Wednesday, March 30, 2011

Robert Lane Greene's "You Are What You Speak"

Robert Lane Greene is an international correspondent for The Economist, and his writing has appeared in The New York Times, on Slate, and in other publications. He also wrote a biweekly column for The New Republic from 2002 to 2004. Greene is a frequent television and radio commentator on international affairs, an adjunct assistant professor in the Center for Global Affairs at New York University, and a term member of the Council on Foreign Relations. He speaks nine languages and was a Marshall Scholar at Oxford University, where he earned a M.Phil. in European politics and society.

He applied the “Page 99 Test” to his new book, You Are What You Speak: Grammar Grouches, Language Laws, and the Politics of Identity, and reported the following:
On page 99 of You Are What You Speak I work pretty blue – it contains more swear words than almost any other in the book. (Its predecessor, 98, is the winner.) That page is also pretty personal, since I discuss my favorite all-time YouTube video, and how my Danish wife swears.

But 99 is representative in that it introduces a one of the intellectual pillars of the book. Both a black reporter and my wife demonstrate the same feature: on a nasty surprise, they switch to their home language or dialect. The reporter drops Standard English and lets loose a foul-mouthed tirade in what some would call Ebonics when a bug flies into his mouth; my wife, whose English is flawless, always curses in Danish when she smashes a toe on the bed.

But this puts Black English, scorned as “slang” at best and “ghetto” at worst, on par with a great European language, Danish. The point is to introduce to the reader a fundamental principle of linguistics: there are no broken or ungrammatical languages, and that all natural languages share an underlying psychological reality. The following discussion of Black English and the 1997 Ebonics controversy explains that what linguists call African American Vernacular English is a highly regular dialect, no different from Scots or Southern English that way. As different as languages are on the surface, I’m sympathetic to those like Steven Pinker who emphasize the similarities that bind all human speech into a single human faculty called “language”.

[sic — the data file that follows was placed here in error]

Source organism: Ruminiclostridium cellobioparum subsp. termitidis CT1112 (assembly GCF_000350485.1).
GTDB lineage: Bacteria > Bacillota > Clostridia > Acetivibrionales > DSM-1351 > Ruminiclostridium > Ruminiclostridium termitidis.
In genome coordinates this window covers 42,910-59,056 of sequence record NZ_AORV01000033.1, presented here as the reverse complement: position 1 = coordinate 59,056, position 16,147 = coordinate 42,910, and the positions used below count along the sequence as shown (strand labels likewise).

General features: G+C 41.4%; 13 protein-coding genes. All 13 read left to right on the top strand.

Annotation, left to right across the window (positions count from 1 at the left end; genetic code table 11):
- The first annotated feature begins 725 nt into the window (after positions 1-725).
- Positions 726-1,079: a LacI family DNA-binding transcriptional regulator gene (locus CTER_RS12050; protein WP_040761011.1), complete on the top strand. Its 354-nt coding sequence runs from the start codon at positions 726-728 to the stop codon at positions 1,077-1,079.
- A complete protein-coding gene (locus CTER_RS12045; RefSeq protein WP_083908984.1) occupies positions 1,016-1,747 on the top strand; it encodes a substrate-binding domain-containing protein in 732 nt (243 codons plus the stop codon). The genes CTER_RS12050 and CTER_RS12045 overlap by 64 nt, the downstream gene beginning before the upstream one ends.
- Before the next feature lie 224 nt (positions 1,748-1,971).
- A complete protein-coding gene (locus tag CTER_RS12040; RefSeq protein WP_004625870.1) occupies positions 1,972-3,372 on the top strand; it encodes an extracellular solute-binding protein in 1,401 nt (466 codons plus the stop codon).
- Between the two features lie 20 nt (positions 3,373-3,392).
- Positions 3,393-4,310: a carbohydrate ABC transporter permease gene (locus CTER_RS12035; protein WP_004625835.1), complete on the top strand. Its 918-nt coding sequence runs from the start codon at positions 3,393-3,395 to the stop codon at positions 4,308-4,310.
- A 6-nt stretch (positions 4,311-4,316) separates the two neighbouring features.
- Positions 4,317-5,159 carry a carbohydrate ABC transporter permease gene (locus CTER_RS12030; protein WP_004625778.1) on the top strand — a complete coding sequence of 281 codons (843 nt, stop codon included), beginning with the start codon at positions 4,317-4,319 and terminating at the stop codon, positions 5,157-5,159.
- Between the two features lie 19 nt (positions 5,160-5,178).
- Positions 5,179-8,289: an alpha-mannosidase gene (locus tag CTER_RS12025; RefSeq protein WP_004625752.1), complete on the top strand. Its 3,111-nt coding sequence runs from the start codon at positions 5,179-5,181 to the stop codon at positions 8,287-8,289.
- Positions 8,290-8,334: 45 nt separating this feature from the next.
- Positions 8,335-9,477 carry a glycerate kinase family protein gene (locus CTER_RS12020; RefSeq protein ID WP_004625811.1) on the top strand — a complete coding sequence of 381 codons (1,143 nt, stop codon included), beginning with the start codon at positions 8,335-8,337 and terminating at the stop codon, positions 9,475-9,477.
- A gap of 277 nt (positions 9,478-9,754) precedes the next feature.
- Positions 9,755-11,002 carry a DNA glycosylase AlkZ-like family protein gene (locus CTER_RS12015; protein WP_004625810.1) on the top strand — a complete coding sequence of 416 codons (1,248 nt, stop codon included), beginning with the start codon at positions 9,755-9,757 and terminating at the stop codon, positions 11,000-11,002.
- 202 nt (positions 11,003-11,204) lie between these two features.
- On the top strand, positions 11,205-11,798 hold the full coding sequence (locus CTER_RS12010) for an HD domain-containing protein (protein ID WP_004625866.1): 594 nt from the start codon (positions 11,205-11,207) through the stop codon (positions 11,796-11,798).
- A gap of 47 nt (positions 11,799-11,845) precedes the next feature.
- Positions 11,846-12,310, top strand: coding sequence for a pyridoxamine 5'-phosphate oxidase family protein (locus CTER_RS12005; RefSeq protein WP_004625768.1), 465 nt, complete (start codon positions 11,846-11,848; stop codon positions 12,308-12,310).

But people really don’t want to believe this about Black English. On 99 I quote some of the YouTube commenters under the video of the reporter. I saw a man who was fluently (and in this case hilariously) bidialectal. But the commenters wrote things like “i love how his voice is so pro in the beginning then the real side of him shows!”, and “it is funny how he goes like HICCUM when he gets bug in his mouth fucking nigger! haha lolz.” At the opposite end of the decency spectrum come people like Bill Cosby and Malcolm X who have encouraged blacks to abandon “slang” and learn Standard English to better themselves.

But a man like the reporter in the video shows that one doesn’t have to come at the expense of the other. For many black Americans, the vernacular is part of their soul, signifying friends, family, warmth and home. Learning standard English is a tool that doesn’t need to replace that; it can complement it instead. As someone who grew up with a very Southern-inflected and often very non-standard in English in the home, this argument is dear to me.
Read an excerpt from You Are What You Speak, and learn more about the book and author at Robert Lane Greene's website.

--Marshal Zeringue